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beautiful beginning Benton birds bright called comes criticism death early Emerson essay expect eyes face fact fall farm father feel fields flowers friends give grass half hand hear heard heart hills hope interest John Burroughs Journal Julian keep kind later leaves less letter light literary live look March mind months morning Mother mountain Nature never night Notes once passed persons piece poems poet probably published river seems seen sent shows song soon soul speak spirit spring stand summer talk tell things thought trees truth turn walk Walt Washington week Whitman whole wife wild winter wish woods writing written wrote young
Page 11 - There is a time in every man's education when he arrives at the conviction that envy is ignorance ; that imitation is suicide ; that he must take himself for better, for worse, as his portion ; that though the wide universe is full of good, no kernel of nourishing corn can come to him but through his toil bestowed on that plot of ground which is given to him to till.
Page 1 - THERE WAS A CHILD WENT FORTH There was a child went forth every day, And the first object he look'd upon, that object he became, And that object became part of him for the day or a certain part of the day, Or for many years or stretching cycles of years. The early lilacs became part of this child, And grass and white and red morning-glories, and white and red clover, and the song of the phoebe-bird...
Page 170 - Love had he found in huts where poor Men lie : His daily Teachers had been Woods and Rills, The silence that is in the starry sky, The sleep that is among the lonely hills.
Page 1 - And the Third-month lambs and the sow's pink-faint litter, and the mare's foal and the cow's calf, And the noisy brood of the barnyard or by the mire of the pondside, And the fish suspending themselves so curiously below there, and the beautiful curious liquid, And the water-plants with their graceful flat heads, all became part of him.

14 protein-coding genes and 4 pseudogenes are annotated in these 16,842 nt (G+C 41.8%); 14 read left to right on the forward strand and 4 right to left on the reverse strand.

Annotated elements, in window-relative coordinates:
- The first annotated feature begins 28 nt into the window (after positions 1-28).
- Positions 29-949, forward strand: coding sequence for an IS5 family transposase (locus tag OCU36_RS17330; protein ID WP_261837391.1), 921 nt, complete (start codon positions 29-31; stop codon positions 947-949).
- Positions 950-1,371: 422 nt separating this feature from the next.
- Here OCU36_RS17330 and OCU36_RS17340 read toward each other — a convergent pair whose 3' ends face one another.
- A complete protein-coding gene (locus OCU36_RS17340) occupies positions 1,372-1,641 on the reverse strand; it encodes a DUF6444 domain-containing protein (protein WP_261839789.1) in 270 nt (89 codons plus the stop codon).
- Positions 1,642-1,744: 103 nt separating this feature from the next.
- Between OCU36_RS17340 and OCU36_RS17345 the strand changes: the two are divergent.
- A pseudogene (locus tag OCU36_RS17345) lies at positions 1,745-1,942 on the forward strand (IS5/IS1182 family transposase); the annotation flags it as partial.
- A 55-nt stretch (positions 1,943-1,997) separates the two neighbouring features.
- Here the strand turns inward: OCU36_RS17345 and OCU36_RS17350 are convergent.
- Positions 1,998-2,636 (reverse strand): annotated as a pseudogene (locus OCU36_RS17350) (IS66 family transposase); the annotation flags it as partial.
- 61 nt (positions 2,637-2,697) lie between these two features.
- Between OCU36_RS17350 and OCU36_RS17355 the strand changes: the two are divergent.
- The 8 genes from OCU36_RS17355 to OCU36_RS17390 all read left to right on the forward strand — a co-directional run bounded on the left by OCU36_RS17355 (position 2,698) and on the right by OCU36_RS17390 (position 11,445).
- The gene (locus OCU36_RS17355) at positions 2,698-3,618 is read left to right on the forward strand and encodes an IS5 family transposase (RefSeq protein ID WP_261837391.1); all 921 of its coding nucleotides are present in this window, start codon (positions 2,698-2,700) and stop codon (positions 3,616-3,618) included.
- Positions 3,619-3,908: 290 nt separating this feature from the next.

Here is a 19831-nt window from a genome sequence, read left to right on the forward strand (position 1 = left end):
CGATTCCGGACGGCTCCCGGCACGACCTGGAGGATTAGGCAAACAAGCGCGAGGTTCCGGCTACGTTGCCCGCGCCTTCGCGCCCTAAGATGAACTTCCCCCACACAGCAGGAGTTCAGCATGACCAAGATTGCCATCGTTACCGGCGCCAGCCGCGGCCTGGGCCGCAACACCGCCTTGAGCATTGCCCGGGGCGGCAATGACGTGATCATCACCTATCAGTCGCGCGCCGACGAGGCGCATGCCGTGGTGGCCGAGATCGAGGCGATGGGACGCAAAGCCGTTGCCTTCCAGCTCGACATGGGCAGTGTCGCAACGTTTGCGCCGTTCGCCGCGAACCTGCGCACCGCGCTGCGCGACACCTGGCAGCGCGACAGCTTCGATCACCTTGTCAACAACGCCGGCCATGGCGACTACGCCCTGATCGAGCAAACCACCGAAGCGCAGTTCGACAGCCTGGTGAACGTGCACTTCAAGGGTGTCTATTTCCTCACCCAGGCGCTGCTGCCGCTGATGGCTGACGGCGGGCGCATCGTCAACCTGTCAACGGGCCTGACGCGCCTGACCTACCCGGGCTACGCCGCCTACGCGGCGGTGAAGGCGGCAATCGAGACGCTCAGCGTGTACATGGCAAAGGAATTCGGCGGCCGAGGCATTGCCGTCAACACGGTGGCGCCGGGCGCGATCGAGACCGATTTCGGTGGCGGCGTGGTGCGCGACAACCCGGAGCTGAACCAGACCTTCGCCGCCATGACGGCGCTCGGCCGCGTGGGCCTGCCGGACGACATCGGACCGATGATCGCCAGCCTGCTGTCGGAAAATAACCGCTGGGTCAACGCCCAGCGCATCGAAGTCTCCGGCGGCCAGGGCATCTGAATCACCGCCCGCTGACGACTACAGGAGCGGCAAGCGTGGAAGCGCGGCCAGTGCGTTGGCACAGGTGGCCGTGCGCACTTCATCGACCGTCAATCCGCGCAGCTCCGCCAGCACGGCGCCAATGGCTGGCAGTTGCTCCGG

Page 338 - How calm and quiet a delight Is it, alone, To read and meditate and write, By none offended, and offending none ! To walk, ride, sit, or sleep at one's own ease ; And, pleasing a man's self, none other to displease.
Page 166 - She riseth also while it is yet night, and giveth meat to her household, and a portion to her maidens.
Page 338 - Good God ! how sweet are all things here ! How beautiful the fields appear ! How cleanly do we. feed and lie ! Lord ! what good hours do we keep ! How quietly we sleep...
Page 126 - I expect — him — to make — the songs of the — nation — but he seems to be contented to — make the inventories.
Page 141 - Smile O voluptuous cool-breath'd earth! Earth of the slumbering and liquid trees! Earth of departed sunset— earth of the mountains misty-topt! Earth of the vitreous pour of the full moon just tinged with blue! Earth of shine and dark mottling the tide of the river! Earth of the limpid gray of clouds brighter and clearer for my sake! Far-swooping elbow'd earth— rich apple-blossom'd earth! Smile, for your lover comes.